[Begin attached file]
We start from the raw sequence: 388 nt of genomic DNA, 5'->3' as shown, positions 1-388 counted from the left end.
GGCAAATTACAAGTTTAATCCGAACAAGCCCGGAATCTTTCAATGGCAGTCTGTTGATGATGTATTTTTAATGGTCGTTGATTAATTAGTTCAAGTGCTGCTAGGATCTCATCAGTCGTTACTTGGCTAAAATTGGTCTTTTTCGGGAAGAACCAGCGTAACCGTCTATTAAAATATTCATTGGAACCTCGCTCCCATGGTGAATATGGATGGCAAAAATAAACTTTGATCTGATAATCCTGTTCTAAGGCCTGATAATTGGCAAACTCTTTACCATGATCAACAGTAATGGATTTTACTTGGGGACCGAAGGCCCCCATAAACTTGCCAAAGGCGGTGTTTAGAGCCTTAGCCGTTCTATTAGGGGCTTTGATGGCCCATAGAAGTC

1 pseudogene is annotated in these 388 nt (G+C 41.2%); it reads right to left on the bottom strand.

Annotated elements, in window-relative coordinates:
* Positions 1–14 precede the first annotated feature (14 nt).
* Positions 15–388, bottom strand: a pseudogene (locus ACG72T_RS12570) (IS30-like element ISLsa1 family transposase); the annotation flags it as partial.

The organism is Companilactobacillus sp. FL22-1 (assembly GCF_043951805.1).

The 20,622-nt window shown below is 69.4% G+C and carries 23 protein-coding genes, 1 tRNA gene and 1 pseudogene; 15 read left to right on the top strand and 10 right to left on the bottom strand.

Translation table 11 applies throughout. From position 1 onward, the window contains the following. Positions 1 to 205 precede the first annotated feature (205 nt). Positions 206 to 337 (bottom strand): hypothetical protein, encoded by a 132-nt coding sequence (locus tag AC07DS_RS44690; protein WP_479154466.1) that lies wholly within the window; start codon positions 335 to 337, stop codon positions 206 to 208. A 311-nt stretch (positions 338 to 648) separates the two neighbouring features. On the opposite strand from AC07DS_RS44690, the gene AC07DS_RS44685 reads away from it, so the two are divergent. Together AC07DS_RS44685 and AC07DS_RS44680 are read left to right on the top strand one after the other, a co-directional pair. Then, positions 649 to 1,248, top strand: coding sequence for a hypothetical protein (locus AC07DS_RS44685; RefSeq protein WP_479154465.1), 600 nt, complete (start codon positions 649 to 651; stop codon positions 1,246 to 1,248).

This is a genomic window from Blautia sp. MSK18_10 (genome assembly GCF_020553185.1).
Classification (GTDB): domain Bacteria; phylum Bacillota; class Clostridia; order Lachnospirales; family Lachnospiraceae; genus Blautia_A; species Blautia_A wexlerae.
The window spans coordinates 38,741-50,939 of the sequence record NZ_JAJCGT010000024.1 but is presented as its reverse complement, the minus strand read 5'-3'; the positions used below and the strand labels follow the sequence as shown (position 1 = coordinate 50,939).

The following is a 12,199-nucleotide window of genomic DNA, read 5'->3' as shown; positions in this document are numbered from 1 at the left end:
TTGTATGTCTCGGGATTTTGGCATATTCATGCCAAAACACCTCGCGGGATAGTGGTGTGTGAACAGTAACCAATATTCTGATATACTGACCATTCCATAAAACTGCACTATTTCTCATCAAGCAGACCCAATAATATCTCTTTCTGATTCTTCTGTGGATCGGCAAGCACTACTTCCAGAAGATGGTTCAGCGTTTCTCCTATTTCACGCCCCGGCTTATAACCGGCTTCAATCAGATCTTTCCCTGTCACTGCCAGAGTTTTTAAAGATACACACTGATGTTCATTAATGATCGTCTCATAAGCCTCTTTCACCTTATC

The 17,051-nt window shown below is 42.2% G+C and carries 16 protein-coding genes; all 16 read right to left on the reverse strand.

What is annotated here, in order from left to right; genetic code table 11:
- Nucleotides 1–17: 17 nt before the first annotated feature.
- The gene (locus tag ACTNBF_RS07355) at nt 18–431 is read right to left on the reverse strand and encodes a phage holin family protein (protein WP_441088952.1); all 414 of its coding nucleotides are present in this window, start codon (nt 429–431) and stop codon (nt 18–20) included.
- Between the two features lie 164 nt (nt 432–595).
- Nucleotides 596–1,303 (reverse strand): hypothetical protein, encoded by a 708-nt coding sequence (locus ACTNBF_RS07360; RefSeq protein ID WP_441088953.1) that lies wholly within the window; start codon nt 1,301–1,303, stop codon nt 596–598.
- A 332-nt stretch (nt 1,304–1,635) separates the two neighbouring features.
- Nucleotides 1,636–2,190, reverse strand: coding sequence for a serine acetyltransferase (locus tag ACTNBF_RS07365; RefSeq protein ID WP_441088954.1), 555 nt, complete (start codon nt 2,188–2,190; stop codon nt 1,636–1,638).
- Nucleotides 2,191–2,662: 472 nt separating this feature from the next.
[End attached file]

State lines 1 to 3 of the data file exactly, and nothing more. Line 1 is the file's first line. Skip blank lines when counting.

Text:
We start from the raw sequence: 388 nt of genomic DNA, 5'->3' as shown, positions 1-388 counted from the left end.
GGCAAATTACAAGTTTAATCCGAACAAGCCCGGAATCTTTCAATGGCAGTCTGTTGATGATGTATTTTTAATGGTCGTTGATTAATTAGTTCAAGTGCTGCTAGGATCTCATCAGTCGTTACTTGGCTAAAATTGGTCTTTTTCGGGAAGAACCAGCGTAACCGTCTATTAAAATATTCATTGGAACCTCGCTCCCATGGTGAATATGGATGGCAAAAATAAACTTTGATCTGATAATCCTGTTCTAAGGCCTGATAATTGGCAAACTCTTTACCATGATCAACAGTAATGGATTTTACTTGGGGACCGAAGGCCCCCATAAACTTGCCAAAGGCGGTGTTTAGAGCCTTAGCCGTTCTATTAGGGGCTTTGATGGCCCATAGAAGTC

1 pseudogene is annotated in these 388 nt (G+C 41.2%); it reads right to left on the bottom strand.